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A woman for all seasons – Georgiana Burne-Jones (continued)

Frederick_Hollyer_portrait_of_Georgiana_Burne-Jones_c1882Steve Williams has written an account of the political activity of the remarkable Georgiana Burne-Jones in Rottingdean, near Brighton, from her arrival there in 1880 until her death in 1920. Here Peter Willsman continues his digested summary for readers (you can read the first part here).

In the lead-up to the Boer War Georgiana declared against British military action and was a signatory of a national petition in favour of a ‘patient and pacific policy’ of negotiation. She joined the South African Conciliation Committee and was active in its Women’s section. Georgiana was dismayed when her nephew, Rudyard Kipling, who also lived in the village, became a focus for support for the war, whipping up jingoism among the locals. This manifested itself on the day peace was declared in 1902 in a protest against a custom made banner – Georgiana was an able embrioderess – hanging from her house condemning the war and its outcome. Kipling interceded to protect his aunt and the local policeman advised Georgiana to take the banner down, which she did.

Incidentally, if Georgiana was unfortunate in having to deal with Kipling’s politics, things were compounded as another nephew, Stanley Baldwin – latter Conservative prime minister – became politically active in his early years.

In later years much of Georgiana’s energies were directed at building up a village district nursing association which, like many organisations across the UK, eventually became incorporated into the NHS. Georgiana was the largest single donor of the association, acted as its secretary for many years and consistently encouraged working women to take an active role on its management so that it would become ‘self-managing, as a co-operative society of this kind ought to be’.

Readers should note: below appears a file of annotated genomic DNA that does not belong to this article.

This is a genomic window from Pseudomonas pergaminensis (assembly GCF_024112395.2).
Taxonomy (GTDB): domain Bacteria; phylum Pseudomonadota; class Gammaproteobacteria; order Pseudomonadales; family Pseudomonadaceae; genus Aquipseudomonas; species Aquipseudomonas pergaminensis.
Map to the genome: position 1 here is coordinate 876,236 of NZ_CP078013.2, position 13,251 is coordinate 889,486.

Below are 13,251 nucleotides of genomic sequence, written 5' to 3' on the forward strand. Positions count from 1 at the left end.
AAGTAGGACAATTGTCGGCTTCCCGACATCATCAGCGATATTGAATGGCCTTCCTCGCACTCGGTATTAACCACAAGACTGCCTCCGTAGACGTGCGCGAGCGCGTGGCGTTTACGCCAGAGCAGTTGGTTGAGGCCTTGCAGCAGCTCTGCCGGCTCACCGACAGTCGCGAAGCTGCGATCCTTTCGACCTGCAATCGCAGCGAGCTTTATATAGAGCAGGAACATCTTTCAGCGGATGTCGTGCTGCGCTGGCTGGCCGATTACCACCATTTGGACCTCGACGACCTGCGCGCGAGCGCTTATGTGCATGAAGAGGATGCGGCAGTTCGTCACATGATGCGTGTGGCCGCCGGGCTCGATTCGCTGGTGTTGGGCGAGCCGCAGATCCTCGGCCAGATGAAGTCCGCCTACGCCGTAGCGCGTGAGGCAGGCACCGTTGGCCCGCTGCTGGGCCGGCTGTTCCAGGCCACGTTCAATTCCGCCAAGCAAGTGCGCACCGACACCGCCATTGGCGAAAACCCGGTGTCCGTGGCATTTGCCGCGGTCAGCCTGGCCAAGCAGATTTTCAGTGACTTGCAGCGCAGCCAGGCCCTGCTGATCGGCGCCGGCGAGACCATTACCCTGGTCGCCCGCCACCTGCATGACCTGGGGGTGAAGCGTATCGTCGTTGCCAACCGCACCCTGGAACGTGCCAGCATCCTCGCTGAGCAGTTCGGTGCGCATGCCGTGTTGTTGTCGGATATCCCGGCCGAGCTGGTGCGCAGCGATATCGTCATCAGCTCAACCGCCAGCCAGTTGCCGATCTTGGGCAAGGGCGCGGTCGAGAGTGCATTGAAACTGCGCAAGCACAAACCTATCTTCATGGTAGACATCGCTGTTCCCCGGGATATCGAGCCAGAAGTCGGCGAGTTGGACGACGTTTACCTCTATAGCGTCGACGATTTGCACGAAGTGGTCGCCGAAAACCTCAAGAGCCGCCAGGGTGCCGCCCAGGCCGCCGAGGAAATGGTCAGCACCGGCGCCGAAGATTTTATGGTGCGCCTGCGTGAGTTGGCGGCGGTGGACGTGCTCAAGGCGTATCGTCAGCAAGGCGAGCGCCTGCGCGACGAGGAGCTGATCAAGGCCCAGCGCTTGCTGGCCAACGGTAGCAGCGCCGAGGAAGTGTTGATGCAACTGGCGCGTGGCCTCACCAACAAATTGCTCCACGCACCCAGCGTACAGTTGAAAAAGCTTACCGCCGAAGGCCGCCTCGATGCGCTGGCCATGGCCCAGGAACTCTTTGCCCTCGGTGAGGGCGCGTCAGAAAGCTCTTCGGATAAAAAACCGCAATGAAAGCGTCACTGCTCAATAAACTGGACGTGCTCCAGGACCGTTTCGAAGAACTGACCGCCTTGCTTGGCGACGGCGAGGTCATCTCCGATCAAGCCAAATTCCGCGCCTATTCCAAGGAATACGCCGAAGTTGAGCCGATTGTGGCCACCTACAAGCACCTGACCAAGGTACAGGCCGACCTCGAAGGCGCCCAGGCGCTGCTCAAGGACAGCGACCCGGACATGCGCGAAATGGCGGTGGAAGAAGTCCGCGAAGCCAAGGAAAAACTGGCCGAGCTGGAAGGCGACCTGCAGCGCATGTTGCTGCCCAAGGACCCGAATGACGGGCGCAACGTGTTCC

In April 1917 Georgiana ‘rejoiced at the Russian Revolution’, but as a pacifist she had been traumatised by the Great War – she called it ‘this hideous war’. So that when in 1920 villagers considered erecting a traditional memorial, which she feared would become a symbol of glorification of war, Georgiana proposed instead endowing a bed in a local hospital as a memorial.

Georgiana once wrote to a friend that her motivation was ‘a desire to make daily life as useful and beautiful as possible’. This sentiment was shared with Morris and Georgiana did her best to live it out in a purposeful existence.

Image credit: photograph of Georgiana Burne-Jones c1882 by Frederick Hollyer in public domain

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